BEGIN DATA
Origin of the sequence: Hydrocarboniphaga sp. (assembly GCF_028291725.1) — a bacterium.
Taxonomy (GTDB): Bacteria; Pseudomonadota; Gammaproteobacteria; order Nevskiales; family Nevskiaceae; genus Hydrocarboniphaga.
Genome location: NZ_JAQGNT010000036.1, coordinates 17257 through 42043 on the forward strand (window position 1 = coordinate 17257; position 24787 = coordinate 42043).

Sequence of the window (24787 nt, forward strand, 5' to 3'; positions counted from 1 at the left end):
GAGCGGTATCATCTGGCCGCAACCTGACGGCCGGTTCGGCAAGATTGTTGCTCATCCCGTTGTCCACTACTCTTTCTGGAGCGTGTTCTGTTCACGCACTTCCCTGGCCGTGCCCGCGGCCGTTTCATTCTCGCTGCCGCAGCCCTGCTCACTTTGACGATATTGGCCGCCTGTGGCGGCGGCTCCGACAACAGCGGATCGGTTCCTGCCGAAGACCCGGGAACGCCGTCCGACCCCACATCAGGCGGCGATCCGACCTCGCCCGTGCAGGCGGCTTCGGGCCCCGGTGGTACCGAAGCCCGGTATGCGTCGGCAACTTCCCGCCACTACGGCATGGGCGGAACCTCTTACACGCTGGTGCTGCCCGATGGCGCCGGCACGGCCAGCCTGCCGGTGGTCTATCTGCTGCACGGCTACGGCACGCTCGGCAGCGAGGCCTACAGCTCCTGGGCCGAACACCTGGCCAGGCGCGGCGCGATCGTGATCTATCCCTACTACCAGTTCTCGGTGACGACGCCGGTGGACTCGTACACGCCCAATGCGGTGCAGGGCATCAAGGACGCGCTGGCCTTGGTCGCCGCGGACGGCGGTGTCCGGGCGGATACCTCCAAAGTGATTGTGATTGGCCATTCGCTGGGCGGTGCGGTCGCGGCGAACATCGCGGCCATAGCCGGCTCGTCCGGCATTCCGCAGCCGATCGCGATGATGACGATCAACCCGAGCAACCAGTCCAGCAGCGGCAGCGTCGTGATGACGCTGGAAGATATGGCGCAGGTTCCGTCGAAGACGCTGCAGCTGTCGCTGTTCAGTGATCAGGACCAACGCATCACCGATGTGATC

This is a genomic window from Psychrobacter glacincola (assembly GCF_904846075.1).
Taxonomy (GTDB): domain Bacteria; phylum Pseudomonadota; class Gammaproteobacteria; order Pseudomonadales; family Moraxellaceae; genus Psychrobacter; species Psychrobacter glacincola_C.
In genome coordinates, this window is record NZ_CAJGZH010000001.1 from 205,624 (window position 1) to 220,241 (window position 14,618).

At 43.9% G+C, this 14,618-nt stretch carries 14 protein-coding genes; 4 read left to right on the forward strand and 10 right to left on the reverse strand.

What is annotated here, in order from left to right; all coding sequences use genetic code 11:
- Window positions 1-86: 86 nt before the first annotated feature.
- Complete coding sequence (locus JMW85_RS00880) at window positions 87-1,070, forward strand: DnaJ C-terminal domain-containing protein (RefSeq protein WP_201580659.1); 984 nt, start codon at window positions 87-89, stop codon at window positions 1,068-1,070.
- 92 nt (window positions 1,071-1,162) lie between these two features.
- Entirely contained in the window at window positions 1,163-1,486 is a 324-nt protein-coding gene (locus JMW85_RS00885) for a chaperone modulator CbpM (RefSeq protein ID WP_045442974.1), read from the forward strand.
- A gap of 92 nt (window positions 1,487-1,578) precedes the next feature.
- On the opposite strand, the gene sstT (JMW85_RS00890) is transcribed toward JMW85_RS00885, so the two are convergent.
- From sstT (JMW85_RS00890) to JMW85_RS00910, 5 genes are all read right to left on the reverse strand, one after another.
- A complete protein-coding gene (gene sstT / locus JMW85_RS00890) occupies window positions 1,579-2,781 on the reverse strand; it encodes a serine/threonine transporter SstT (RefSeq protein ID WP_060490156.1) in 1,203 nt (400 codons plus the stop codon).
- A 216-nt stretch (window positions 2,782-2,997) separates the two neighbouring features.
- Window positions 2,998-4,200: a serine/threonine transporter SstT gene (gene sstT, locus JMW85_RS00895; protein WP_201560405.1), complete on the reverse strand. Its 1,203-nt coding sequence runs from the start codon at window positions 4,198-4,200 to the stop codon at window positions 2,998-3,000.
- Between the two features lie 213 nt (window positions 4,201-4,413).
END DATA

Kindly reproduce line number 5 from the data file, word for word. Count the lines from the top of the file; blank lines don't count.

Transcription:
GAGCGGTATCATCTGGCCGCAACCTGACGGCCGGTTCGGCAAGATTGTTGCTCATCCCGTTGTCCACTACTCTTTCTGGAGCGTGTTCTGTTCACGCACTTCCCTGGCCGTGCCCGCGGCCGTTTCATTCTCGCTGCCGCAGCCCTGCTCACTTTGACGATATTGGCCGCCTGTGGCGGCGGCTCCGACAACAGCGGATCGGTTCCTGCCGAAGACCCGGGAACGCCGTCCGACCCCACATCAGGCGGCGATCCGACCTCGCCCGTGCAGGCGGCTTCGGGCCCCGGTGGTACCGAAGCCCGGTATGCGTCGGCAACTTCCCGCCACTACGGCATGGGCGGAACCTCTTACACGCTGGTGCTGCCCGATGGCGCCGGCACGGCCAGCCTGCCGGTGGTCTATCTGCTGCACGGCTACGGCACGCTCGGCAGCGAGGCCTACAGCTCCTGGGCCGAACACCTGGCCAGGCGCGGCGCGATCGTGATCTATCCCTACTACCAGTTCTCGGTGACGACGCCGGTGGACTCGTACACGCCCAATGCGGTGCAGGGCATCAAGGACGCGCTGGCCTTGGTCGCCGCGGACGGCGGTGTCCGGGCGGATACCTCCAAAGTGATTGTGATTGGCCATTCGCTGGGCGGTGCGGTCGCGGCGAACATCGCGGCCATAGCCGGCTCGTCCGGCATTCCGCAGCCGATCGCGATGATGACGATCAACCCGAGCAACCAGTCCAGCAGCGGCAGCGTCGTGATGACGCTGGAAGATATGGCGCAGGTTCCGTCGAAGACGCTGCAGCTGTCGCTGTTCAGTGATCAGGACCAACGCATCACCGATGTGATC